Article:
Becky Hughes, Community Co-Ordinator at Freeman Brothers Funeral Directors
Freeman Brothers Funeral Directors was first established in Horsham, West Sussex in 1855. The company remains based on North Parade, with further offices now situated across the county in Billingshurst, Crawley, and Hurstpierpoint. In addition to the provision of funeral services, Freeman Brothers is dedicated to supporting the community in other ways. Community Co-Ordinator Becky discusses the company’s latest initiative…
Two years ago, at the National Association of Funeral Directors (NAFD) conference, my colleagues and I met author Clare Shaw. She had written several books for younger children, including ‘Love Will Never Die’, a bereavement guide, which we all thought was excellent. It was a resource we decided would be useful for our offices – visitors sometimes mention that there are young children within a Deceased person’s network who are struggling with issues around the death, and this book helps to explain, as many adults aren’t sure how to discuss the topic. Since displaying them in our offices, people have been able to comment on them and, when appropriate, they are offered a copy to take with them free of charge.
We also offered free copies to all local primary schools, receiving a very positive response. This was several months prior to the pandemic and, despite death not being as high up the national agenda at that point, many schools responded to our letter with thoughts such as, ‘We have been in this situation and not had any resources to support us’. It was great to know that we could be of assistance in this way – today’s bereaved children are, of course, future bereaved adults, and the experiences they have now will shape how they are able to cope with bereavement later in life.
Whilst this was a brilliant resource to be able to offer locally, there did still seem to be a gap in support available for older children. Statistics show that one in 30 children will be bereaved of a parent by the age of 16, but it’s not just parental bereavement that matters. The impact of a death can be felt no matter how close or distant our relationship to a person and, due to the pandemic, many more children have been exposed to death at a young age than ever before during peacetime.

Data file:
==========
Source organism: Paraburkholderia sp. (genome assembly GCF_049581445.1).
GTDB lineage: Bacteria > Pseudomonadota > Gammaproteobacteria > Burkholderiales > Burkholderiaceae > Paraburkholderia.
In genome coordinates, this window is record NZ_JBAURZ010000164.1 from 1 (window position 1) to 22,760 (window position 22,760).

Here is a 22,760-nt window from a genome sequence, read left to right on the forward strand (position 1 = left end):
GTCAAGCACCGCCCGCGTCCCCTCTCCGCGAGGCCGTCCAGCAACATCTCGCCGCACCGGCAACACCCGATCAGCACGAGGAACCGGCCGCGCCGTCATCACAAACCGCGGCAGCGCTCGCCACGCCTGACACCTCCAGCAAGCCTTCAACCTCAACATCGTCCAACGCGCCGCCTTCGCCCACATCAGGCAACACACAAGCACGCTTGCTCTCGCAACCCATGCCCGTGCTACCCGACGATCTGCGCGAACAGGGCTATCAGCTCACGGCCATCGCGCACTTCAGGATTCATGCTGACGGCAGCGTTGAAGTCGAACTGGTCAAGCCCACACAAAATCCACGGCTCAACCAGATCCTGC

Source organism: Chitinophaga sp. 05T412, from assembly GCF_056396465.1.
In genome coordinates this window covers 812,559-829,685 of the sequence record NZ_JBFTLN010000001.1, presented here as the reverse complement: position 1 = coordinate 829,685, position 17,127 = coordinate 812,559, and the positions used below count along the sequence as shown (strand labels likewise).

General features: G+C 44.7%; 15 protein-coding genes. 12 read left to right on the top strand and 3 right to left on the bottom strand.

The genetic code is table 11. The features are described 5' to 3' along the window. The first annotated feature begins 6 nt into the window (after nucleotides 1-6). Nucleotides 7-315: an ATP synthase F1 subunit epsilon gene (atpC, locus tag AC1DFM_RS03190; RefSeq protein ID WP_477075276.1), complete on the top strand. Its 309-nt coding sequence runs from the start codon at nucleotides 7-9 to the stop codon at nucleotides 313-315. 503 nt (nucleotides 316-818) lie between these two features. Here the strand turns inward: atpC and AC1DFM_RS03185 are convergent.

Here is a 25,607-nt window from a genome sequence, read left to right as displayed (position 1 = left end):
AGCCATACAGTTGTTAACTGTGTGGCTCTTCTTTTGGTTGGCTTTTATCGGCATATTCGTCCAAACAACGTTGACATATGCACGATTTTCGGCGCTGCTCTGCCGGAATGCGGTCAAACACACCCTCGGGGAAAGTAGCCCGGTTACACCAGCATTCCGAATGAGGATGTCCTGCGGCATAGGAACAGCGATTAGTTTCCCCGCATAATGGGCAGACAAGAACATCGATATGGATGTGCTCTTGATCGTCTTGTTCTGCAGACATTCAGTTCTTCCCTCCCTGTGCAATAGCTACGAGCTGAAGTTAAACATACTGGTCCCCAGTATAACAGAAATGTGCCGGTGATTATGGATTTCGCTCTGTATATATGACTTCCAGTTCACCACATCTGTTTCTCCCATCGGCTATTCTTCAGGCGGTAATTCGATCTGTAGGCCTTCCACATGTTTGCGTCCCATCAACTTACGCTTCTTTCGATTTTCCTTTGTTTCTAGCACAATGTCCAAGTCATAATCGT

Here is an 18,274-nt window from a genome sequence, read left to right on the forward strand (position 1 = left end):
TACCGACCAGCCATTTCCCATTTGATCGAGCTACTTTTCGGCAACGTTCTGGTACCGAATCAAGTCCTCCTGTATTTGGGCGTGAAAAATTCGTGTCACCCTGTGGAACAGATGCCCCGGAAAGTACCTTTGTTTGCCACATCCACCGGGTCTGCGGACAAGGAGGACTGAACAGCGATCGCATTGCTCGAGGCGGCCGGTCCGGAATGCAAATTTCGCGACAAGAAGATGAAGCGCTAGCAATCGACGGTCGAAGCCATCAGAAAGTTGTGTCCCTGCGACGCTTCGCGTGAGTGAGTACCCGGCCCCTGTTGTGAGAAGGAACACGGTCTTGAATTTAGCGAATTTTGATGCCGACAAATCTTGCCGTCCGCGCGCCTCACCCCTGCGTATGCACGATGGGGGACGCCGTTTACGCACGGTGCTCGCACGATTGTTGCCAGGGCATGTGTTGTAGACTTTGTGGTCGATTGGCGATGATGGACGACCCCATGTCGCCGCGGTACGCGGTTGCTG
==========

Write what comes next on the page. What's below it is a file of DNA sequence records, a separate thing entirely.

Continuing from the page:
Clare joined our online Dying Matters Awareness Week event in May, and announced during the discussion that she was about to publish a new book about grief – this time, for older children. Abi and I were thrilled, and knew without even seeing the book that we’d like to repeat our offer to local schools.
Having established that there was an interest from schools – again, I received several messages in response to let us know how very necessary this input was – I placed an order with Clare, including some spare copies for us to have in our offices.
I’m pleased to say that the books exceeded my high expectations, and I’m really looking forward to hearing what the pupils think of them once they arrive in schools in September. One of the key elements of Clare’s previous books is that they are interactive – there are pages for children to draw on, and tissues included should they need them. These kinds of activities tend to be less appropriate for older children, so I had wondered how Clare would approach this new book.